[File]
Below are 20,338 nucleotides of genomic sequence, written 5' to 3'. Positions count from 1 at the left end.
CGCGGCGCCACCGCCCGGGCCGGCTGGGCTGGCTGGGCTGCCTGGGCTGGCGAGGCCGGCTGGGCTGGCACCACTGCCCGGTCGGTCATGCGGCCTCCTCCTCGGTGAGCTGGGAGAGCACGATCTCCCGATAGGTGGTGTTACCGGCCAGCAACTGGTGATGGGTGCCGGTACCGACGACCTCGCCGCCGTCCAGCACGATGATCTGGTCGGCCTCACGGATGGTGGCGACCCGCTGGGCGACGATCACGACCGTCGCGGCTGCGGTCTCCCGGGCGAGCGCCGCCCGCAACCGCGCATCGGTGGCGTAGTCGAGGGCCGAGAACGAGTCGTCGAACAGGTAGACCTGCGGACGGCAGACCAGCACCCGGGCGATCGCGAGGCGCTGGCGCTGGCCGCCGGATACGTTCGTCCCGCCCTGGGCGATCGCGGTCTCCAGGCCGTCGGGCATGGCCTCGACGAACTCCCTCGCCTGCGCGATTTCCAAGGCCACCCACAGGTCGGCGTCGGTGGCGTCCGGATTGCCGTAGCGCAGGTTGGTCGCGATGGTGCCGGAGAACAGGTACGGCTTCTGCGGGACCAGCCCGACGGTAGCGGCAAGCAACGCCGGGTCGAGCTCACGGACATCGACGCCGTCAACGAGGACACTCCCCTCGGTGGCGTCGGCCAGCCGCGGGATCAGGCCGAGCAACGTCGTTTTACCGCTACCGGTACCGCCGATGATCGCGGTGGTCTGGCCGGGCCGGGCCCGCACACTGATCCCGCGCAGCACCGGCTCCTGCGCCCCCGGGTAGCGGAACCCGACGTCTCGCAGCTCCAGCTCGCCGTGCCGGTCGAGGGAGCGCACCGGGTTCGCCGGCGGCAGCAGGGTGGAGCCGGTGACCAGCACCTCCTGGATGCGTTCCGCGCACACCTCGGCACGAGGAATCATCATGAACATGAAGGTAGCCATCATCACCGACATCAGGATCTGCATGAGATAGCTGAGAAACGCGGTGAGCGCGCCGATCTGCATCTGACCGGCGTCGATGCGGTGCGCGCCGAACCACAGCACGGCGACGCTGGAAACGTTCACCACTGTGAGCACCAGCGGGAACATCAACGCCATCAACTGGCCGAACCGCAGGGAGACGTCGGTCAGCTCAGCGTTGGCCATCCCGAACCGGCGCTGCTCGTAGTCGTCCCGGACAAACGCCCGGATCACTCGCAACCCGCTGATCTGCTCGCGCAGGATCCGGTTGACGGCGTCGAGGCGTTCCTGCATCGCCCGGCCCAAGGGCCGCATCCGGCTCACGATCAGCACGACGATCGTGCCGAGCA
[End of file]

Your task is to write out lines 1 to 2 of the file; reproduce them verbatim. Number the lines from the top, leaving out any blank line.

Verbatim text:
Below are 20,338 nucleotides of genomic sequence, written 5' to 3'. Positions count from 1 at the left end.
CGCGGCGCCACCGCCCGGGCCGGCTGGGCTGGCTGGGCTGCCTGGGCTGGCGAGGCCGGCTGGGCTGGCACCACTGCCCGGTCGGTCATGCGGCCTCCTCCTCGGTGAGCTGGGAGAGCACGATCTCCCGATAGGTGGTGTTACCGGCCAGCAACTGGTGATGGGTGCCGGTACCGACGACCTCGCCGCCGTCCAGCACGATGATCTGGTCGGCCTCACGGATGGTGGCGACCCGCTGGGCGACGATCACGACCGTCGCGGCTGCGGTCTCCCGGGCGAGCGCCGCCCGCAACCGCGCATCGGTGGCGTAGTCGAGGGCCGAGAACGAGTCGTCGAACAGGTAGACCTGCGGACGGCAGACCAGCACCCGGGCGATCGCGAGGCGCTGGCGCTGGCCGCCGGATACGTTCGTCCCGCCCTGGGCGATCGCGGTCTCCAGGCCGTCGGGCATGGCCTCGACGAACTCCCTCGCCTGCGCGATTTCCAAGGCCACCCACAGGTCGGCGTCGGTGGCGTCCGGATTGCCGTAGCGCAGGTTGGTCGCGATGGTGCCGGAGAACAGGTACGGCTTCTGCGGGACCAGCCCGACGGTAGCGGCAAGCAACGCCGGGTCGAGCTCACGGACATCGACGCCGTCAACGAGGACACTCCCCTCGGTGGCGTCGGCCAGCCGCGGGATCAGGCCGAGCAACGTCGTTTTACCGCTACCGGTACCGCCGATGATCGCGGTGGTCTGGCCGGGCCGGGCCCGCACACTGATCCCGCGCAGCACCGGCTCCTGCGCCCCCGGGTAGCGGAACCCGACGTCTCGCAGCTCCAGCTCGCCGTGCCGGTCGAGGGAGCGCACCGGGTTCGCCGGCGGCAGCAGGGTGGAGCCGGTGACCAGCACCTCCTGGATGCGTTCCGCGCACACCTCGGCACGAGGAATCATCATGAACATGAAGGTAGCCATCATCACCGACATCAGGATCTGCATGAGATAGCTGAGAAACGCGGTGAGCGCGCCGATCTGCATCTGACCGGCGTCGATGCGGTGCGCGCCGAACCACAGCACGGCGACGCTGGAAACGTTCACCACTGTGAGCACCAGCGGGAACATCAACGCCATCAACTGGCCGAACCGCAGGGAGACGTCGGTCAGCTCAGCGTTGGCCATCCCGAACCGGCGCTGCTCGTAGTCGTCCCGGACAAACGCCCGGATCACTCGCAACCCGCTGATCTGCTCGCGCAGGATCCGGTTGACGGCGTCGAGGCGTTCCTGCATCGCCCGGCCCAAGGGCCGCATCCGGCTCACGATCAGCACGACGATCGTGCCGAGCA